On the vertical axis, we're taking the closing balance in each company's warranty reserve fund, and dividing it by the monthly total for claims payments at the end of each quarter. This measures the capacity of that reserve fund to pay claims, expressed in months. For instance, if a warranty reserve fund holds $12 million and the company is paying out $2 million a month in warranty claims, the reserve capacity is six months. If claims rise to $3 million a month but the reserve balance remains at $12 million, the reserve capacity would fall to four months.

A company chooses the amount it considers to be sufficient to hold in warranty reserve, by increasing or decreasing its accrual rate. But if claims rise and reserves don't, then the company is setting itself up sooner or later for a negative earnings event, where net income has to be cut because additional funds have to be allocated. Conversely, if the reserves are more than able to cover future claims, then funds are sitting idle when they could be added to net income.

It's been more than five years since Warranty Week has made these comparisons, which is partly a simple oversight and partly a product of the tremendous amount of calculations involved. Each of the charts below contains 32 accrual rate measurements per company (four quarters per year over eight years), and 32 reserve capacity measurements per company, with three companies per chart. So that's a total of 192 calculations per chart.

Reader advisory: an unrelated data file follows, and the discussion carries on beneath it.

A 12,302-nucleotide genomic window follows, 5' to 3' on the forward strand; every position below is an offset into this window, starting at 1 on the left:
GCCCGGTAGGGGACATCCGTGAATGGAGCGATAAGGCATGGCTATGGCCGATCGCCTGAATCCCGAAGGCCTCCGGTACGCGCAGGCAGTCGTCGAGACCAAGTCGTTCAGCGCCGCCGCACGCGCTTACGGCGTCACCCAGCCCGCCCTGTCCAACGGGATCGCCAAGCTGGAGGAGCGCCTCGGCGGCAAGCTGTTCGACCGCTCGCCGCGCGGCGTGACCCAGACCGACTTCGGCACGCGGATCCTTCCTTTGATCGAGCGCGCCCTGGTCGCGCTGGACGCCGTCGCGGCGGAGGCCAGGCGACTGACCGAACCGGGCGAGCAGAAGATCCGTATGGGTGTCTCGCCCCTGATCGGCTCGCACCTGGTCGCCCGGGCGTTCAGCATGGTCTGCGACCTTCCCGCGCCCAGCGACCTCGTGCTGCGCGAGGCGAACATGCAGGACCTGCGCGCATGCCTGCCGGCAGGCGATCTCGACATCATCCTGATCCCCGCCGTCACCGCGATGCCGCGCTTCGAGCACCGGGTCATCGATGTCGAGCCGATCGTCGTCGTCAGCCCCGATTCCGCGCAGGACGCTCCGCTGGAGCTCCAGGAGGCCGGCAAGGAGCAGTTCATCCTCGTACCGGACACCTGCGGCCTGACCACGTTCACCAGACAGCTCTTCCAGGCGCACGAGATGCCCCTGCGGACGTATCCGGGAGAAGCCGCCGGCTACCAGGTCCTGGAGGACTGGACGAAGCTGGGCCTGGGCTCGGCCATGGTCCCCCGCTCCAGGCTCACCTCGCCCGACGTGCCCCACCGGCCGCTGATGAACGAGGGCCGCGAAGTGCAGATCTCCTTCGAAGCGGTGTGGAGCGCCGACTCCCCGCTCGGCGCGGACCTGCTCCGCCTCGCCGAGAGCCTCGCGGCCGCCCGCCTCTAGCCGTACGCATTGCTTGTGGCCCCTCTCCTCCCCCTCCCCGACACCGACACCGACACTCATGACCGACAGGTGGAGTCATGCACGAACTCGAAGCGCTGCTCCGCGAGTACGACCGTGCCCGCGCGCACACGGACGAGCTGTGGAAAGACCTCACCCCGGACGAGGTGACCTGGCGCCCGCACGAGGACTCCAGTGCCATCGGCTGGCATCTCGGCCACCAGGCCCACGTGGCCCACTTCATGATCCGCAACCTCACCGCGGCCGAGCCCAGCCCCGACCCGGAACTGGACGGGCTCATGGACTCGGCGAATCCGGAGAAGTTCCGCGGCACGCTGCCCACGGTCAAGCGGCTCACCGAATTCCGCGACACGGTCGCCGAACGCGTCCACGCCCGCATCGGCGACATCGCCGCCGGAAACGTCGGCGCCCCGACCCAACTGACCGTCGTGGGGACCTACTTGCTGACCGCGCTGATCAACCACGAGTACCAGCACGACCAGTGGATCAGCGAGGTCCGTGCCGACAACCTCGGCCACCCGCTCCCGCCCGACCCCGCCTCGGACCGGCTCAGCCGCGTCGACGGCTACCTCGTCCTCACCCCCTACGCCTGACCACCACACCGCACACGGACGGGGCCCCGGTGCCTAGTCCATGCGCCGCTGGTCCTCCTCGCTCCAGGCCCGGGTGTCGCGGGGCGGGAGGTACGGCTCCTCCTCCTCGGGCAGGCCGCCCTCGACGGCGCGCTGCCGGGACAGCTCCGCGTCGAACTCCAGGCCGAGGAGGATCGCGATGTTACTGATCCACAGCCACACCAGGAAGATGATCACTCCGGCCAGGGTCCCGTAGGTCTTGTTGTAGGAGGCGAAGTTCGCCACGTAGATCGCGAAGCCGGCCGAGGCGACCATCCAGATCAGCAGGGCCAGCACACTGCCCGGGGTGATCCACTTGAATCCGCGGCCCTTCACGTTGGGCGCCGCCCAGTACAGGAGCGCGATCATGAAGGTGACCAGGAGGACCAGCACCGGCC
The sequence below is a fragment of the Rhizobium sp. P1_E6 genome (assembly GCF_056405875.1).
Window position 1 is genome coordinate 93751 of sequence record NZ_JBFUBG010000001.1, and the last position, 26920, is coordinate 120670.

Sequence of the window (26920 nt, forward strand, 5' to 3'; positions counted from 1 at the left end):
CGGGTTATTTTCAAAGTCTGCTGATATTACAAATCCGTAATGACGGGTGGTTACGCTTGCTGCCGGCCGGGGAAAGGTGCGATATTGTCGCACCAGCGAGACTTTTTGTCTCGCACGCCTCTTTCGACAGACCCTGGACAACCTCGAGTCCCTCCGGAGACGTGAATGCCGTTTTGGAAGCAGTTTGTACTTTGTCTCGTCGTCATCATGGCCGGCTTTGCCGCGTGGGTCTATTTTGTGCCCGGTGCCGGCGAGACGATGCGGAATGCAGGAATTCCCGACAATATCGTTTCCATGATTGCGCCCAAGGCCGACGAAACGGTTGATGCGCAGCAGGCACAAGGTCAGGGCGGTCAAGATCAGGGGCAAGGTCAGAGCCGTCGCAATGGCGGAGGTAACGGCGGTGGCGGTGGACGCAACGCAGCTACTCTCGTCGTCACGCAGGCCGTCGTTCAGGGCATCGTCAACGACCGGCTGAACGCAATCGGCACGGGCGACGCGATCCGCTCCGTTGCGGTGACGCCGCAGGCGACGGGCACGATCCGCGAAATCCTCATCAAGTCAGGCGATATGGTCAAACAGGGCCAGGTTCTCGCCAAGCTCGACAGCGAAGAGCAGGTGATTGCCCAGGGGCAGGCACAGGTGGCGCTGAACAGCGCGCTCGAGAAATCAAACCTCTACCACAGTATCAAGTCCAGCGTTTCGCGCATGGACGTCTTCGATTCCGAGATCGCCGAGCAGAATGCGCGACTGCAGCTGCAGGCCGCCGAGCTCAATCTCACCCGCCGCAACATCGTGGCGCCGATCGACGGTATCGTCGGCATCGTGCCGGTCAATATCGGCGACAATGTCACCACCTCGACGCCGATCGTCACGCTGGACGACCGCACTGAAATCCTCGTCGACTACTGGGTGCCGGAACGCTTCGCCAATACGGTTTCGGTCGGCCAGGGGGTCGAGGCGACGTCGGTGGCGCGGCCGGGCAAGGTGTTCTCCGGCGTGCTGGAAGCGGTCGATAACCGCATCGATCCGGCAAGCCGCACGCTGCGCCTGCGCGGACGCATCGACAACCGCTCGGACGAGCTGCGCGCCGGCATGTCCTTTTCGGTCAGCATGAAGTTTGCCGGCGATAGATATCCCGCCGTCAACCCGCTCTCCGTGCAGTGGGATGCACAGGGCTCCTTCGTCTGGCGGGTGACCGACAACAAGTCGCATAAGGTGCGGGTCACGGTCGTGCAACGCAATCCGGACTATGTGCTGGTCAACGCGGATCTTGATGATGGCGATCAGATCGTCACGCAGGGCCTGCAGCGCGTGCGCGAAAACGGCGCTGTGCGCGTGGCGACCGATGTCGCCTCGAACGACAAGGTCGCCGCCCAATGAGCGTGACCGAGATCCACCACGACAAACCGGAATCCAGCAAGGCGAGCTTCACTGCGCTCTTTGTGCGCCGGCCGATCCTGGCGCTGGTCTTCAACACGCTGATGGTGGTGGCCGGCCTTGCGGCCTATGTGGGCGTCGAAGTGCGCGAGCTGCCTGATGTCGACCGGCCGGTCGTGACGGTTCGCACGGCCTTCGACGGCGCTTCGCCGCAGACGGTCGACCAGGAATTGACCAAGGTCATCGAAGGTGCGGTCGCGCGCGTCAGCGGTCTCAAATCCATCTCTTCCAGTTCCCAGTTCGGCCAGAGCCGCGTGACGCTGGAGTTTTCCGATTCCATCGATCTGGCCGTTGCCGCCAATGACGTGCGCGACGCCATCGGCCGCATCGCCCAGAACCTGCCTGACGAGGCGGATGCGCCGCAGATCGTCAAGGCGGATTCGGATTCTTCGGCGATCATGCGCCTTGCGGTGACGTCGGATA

U.S. Averages

On each chart, the intersection of the blue lines represents the average for all U.S.-based manufacturers at the end of 2010. The average accrual rate for the 514 manufacturers that have so far published their 2010 warranty expenses was 1.39%. Their average reserve capacity stood at 16.7 months, based on $33.661 billion in reserves measured at year's end and a rate of $2.014 billion in claims payments per month in December 2010.

In Figure 1, we've charted the top three U.S.-based makers of vehicles, which just happen to be two passenger car makers and one construction/truck maker. A quick look reveals that General Motors has both the highest accrual rates and the largest reserve capacity.

Figure 1
Warranty Reserves vs. Accruals
Top Three Mfg. in the Vehicle Industry
(in months of claims & % of sales, 2003-2010)

Figure 1